Capture and store a sequence of requests/responses to a service by observing
network traffic.


akita apidump --service my-api

Capture all traffic for the service "my-api". The traffic will automatically be assigned to the "default" deployment.

akita apidump --filter "port 80" --out mytracedir

Capture requests/responses going to or coming from port 80 and store them into a directory called mytracedir.

akita apidump --filter "port 80" --out akita://my-service:trace:mytrace

Capture requests/responses going to or coming from port 80 and store them into a trace on the Akita cloud called mytrace.

akita apidump --filter "port 80" -c ./ -u ${USER}

Run as ${USER} and capture requests/responses going to or coming from port 80. Akita will automatically terminate once the script finishes.

Required Flags

--out location or --service name

The location to store the trace. Can be an AkitaURI or a local directory.

When specifying a local directory, Akita writes HAR files to the directory.

When specifying an AkitaURI, the format is akita://{SERVICE}:trace:{NAME}, where SERVICE is the name of your service and NAME is the name of the trace on Akita Cloud where the collected data is stored.

If you provide a service name, a trace is automatically created.

Optional Flags

--deployment string

Specify a deployment name such as "production" or "staging" that distinguishes this trace from others within the same Akita project. If you do not specify a deployment name, "default" will be used.

--filter string

Used to match packets going to and coming from your API service.

For example, to match packets destined/originated from port 80, you would set --filter="port 80".

The syntax follows BPF syntax (man 7 pcap-filter). See Packet Filters for Customizing Capture

This filter is applied uniformly across all network interfaces, as set by --interfaces flag.

--interfaces []string

List of network interfaces to listen on (e.g. "lo" or "eth0").

You may specify a comma separated string (e.g. --interfaces lo,eth0) or multiple separate flags (e.g. --interfaces lo --interfaces eth0).

If not set, defaults to all interfaces on the host.

--rate-limit number

Set the maximum number of HTTP request/response pairs to collect per minute. If the number of samples exceeds this amount, the CLI will randomly sample events, and send only the specified number to the Akita cloud.

--sample-rate number

A number between [0.0, 1.0] to control sampling. Deprecated; use --rate-limit instead.

--tags []string

Adds tags to the dump.

You may specify a comma separated list of "key=value" pairs (e.g. --tags a=b,c=d) or multiple separate flags (e.g. --tags a=b --tags c=d)

--command, -c string

A command that generates requests and responses for Akita to observe. Akita will execute the command (similar to bash -c) and automatically terminate when the command finishes, without needing to receive a SIGINT.

By default, the command runs as the current user. As a safety precaution, if the current user is root, you must use the -u flag to explicitly indicate that you want to run as root.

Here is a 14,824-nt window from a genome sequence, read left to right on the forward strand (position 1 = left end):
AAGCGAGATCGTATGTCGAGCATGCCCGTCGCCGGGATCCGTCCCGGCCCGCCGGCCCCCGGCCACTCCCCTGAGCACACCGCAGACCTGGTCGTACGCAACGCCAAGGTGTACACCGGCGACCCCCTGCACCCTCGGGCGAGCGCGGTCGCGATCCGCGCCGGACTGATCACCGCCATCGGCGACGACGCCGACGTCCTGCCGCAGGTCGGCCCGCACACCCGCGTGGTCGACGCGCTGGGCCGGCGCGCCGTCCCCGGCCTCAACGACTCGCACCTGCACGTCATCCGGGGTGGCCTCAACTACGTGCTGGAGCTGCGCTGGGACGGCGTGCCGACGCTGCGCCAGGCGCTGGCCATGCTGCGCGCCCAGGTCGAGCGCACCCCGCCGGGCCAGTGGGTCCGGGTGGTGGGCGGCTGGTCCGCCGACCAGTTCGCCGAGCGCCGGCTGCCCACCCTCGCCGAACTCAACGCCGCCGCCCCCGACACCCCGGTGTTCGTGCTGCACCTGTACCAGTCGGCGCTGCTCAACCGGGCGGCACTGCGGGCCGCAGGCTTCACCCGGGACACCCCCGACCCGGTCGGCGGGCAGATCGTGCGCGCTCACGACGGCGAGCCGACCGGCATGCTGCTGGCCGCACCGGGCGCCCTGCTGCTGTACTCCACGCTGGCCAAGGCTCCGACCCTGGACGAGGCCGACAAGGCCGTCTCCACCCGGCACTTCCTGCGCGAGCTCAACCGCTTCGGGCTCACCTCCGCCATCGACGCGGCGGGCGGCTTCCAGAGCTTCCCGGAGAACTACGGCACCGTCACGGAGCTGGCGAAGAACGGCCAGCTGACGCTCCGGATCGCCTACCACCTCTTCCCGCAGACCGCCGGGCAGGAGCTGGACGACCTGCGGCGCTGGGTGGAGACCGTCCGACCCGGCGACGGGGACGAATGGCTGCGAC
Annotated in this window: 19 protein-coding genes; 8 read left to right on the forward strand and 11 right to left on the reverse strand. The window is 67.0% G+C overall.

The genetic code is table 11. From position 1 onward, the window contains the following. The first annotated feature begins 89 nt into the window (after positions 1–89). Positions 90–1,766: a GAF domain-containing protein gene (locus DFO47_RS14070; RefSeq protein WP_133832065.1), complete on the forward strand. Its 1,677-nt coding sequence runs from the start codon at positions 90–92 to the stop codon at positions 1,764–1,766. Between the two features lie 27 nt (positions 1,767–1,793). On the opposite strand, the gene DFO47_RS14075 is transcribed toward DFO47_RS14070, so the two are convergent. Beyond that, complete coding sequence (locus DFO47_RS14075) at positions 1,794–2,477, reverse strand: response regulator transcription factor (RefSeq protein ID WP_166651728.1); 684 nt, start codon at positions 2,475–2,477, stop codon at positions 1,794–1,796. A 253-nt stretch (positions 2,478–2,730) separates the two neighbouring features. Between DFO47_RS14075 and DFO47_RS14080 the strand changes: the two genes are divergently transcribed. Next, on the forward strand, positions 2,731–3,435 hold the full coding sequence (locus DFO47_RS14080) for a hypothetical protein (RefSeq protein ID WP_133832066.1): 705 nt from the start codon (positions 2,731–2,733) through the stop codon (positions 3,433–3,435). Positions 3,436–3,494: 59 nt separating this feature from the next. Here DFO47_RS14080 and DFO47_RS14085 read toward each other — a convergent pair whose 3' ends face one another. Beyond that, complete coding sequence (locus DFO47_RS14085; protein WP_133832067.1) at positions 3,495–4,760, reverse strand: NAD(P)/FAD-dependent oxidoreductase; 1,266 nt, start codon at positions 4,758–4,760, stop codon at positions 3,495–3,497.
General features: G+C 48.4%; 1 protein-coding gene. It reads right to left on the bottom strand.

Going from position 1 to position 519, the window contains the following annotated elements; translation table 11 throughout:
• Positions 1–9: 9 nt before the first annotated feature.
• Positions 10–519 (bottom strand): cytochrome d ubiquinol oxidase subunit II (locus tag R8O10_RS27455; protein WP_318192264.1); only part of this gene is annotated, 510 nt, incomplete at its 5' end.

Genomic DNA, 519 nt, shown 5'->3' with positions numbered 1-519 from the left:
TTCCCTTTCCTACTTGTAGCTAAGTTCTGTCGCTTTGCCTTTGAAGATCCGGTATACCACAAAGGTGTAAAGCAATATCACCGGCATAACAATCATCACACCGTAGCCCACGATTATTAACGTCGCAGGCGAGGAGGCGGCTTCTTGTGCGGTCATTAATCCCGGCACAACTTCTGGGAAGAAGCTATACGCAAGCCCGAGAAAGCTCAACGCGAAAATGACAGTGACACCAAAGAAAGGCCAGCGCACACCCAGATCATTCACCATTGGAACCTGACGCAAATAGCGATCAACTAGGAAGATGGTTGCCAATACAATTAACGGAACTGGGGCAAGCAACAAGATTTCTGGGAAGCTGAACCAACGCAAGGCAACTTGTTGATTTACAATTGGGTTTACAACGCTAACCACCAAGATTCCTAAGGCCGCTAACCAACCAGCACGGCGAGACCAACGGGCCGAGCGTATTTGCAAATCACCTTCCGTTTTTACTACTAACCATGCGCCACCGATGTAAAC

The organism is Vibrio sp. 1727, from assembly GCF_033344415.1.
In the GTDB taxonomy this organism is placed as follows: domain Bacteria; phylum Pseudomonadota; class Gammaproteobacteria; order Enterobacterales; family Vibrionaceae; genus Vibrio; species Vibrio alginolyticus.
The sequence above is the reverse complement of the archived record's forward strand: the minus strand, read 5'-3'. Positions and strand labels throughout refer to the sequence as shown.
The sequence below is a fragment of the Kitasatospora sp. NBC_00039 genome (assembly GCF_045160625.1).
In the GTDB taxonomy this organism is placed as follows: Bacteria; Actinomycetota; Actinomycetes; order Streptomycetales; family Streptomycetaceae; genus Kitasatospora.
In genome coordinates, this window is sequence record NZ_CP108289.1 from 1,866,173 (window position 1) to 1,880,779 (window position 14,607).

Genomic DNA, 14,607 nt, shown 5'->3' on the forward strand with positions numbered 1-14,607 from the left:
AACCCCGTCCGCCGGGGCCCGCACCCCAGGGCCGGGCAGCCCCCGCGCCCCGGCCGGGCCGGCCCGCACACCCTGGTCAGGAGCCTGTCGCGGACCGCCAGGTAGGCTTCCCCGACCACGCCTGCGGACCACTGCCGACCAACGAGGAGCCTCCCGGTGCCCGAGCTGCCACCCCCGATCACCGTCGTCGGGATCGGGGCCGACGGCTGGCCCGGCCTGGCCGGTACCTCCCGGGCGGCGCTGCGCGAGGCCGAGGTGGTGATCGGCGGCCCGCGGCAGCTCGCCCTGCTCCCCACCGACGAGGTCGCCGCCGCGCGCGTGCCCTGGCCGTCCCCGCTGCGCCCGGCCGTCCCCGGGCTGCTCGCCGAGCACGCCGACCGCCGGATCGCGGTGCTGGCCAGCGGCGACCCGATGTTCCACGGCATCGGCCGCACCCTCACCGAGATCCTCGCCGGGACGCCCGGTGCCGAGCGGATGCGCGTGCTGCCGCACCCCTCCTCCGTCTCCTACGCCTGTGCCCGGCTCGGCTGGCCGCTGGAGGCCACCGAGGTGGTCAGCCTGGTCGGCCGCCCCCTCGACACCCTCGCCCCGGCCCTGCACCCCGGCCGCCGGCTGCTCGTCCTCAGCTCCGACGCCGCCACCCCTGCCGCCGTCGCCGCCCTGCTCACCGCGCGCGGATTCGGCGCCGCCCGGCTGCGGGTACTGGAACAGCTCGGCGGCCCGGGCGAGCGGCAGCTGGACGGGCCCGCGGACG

--user, -u string

Username of the user to use when running the command specified in -c

--path-exclusions []string

Removes HTTP paths matching regular expressions.

For example, to filter out requests fetching files with png or jpg extensions, you can specify --path-exclusions ".*\.png" --path-exclusions ".*\.jpg"

--host-exclusions []string

Removes HTTP requests whose host URL matches any one of the given regular expressions.

--path-allow []string

Only capture HTTP requests whose whose URL path matches any one of the given regular expressions.

--host-allow []string

Only capture HTTP requests whose whose URL host matches any one of the given regular expressions.


Append the captured network traffic to the most recent trace matching the tag given in the --tags argument. Only one tag is currently supported. If no trace matches the given tag, one will be created.

Diagnostic output (version 0.12.1 and later)

If the packet capture fails to see any HTTP requests or responses, the CLI will emit one of the following warning messages:

Did not capture any TCP packets matching the filter: There were TCP packets observed, but not matching the filter that you specified. This may mean that you used an incorrect port number, or other mistake in the --filter argument.

Did not capture any TCP packets during the trace: No TCP packets were observed at all. This could occur if you specify an --interface argument other than the one that has API traffic, or if the test did not generate any network traffic.

Captured MMM TCP packets total; NNN unparsed TCP segments: The capture contains TCP streams matching the filter, but they could not be recognized as HTTP. A common reason is that they were encrypted HTTPS instead, and must be captured using a proxy or browser instead. Or, it could be that the traffic is another protocol not yet supported.

To see more details about the packet capture process, and accumulated counters, run akita with the --debug flag.

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